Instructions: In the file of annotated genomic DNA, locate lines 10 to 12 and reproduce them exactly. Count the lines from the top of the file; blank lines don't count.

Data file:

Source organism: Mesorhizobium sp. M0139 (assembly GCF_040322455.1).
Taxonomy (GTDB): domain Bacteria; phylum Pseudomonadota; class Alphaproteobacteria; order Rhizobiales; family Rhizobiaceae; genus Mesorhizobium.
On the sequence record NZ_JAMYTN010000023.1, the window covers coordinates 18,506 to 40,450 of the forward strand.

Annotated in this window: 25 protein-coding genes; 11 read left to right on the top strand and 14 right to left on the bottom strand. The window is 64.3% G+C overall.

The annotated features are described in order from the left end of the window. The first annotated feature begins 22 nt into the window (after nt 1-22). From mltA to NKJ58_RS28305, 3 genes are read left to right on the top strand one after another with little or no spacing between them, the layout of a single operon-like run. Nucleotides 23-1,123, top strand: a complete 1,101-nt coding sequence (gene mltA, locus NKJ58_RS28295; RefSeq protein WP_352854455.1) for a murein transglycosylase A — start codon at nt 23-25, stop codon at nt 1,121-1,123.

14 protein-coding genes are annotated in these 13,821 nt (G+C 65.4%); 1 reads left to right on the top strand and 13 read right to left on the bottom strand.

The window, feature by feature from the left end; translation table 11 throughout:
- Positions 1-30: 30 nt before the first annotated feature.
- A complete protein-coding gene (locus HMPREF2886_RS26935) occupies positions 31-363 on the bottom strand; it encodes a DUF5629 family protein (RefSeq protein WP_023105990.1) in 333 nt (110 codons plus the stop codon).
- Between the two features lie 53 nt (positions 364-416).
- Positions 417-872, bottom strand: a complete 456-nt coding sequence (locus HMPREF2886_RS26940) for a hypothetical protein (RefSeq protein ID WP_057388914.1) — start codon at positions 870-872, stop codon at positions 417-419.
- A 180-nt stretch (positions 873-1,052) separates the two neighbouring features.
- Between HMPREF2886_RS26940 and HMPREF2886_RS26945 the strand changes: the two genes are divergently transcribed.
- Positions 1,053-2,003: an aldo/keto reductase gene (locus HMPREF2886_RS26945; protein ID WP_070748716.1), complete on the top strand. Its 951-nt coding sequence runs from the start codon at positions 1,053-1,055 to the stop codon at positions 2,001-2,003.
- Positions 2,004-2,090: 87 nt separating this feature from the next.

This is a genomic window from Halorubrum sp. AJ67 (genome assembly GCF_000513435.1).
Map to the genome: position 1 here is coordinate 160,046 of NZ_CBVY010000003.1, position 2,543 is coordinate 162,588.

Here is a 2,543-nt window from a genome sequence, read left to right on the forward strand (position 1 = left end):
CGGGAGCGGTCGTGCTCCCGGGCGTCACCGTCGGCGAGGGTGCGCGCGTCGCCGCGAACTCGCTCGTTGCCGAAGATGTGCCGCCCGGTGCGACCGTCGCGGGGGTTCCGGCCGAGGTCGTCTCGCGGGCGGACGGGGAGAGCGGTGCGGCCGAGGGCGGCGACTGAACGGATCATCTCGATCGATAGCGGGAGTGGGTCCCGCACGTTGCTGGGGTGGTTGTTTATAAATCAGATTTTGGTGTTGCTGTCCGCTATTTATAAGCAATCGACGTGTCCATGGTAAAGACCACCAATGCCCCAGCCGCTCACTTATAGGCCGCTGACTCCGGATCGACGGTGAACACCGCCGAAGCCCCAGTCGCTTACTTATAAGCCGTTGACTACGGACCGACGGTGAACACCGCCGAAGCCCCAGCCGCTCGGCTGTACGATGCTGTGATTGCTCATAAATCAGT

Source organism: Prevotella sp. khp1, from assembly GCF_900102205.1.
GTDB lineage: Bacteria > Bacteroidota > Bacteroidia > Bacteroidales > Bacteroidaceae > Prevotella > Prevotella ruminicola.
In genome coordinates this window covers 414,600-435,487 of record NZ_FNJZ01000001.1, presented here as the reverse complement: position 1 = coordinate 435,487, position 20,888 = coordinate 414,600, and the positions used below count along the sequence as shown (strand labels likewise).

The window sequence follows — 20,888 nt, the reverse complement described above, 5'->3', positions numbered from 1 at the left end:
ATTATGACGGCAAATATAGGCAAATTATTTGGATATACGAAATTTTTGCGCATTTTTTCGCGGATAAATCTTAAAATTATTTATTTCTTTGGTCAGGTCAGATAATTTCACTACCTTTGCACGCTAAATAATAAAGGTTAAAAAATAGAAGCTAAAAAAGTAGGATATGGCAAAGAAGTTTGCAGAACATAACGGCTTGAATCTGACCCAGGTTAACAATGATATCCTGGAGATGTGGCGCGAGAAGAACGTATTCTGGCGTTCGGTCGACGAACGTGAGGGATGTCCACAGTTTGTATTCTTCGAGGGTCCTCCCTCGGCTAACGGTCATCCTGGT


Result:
- Between the two features lie 53 nt (positions 364-416).
- Positions 417-872, bottom strand: a complete 456-nt coding sequence (locus HMPREF2886_RS26940) for a hypothetical protein (RefSeq protein ID WP_057388914.1) — start codon at positions 870-872, stop codon at positions 417-419.
- A 180-nt stretch (positions 873-1,052) separates the two neighbouring features.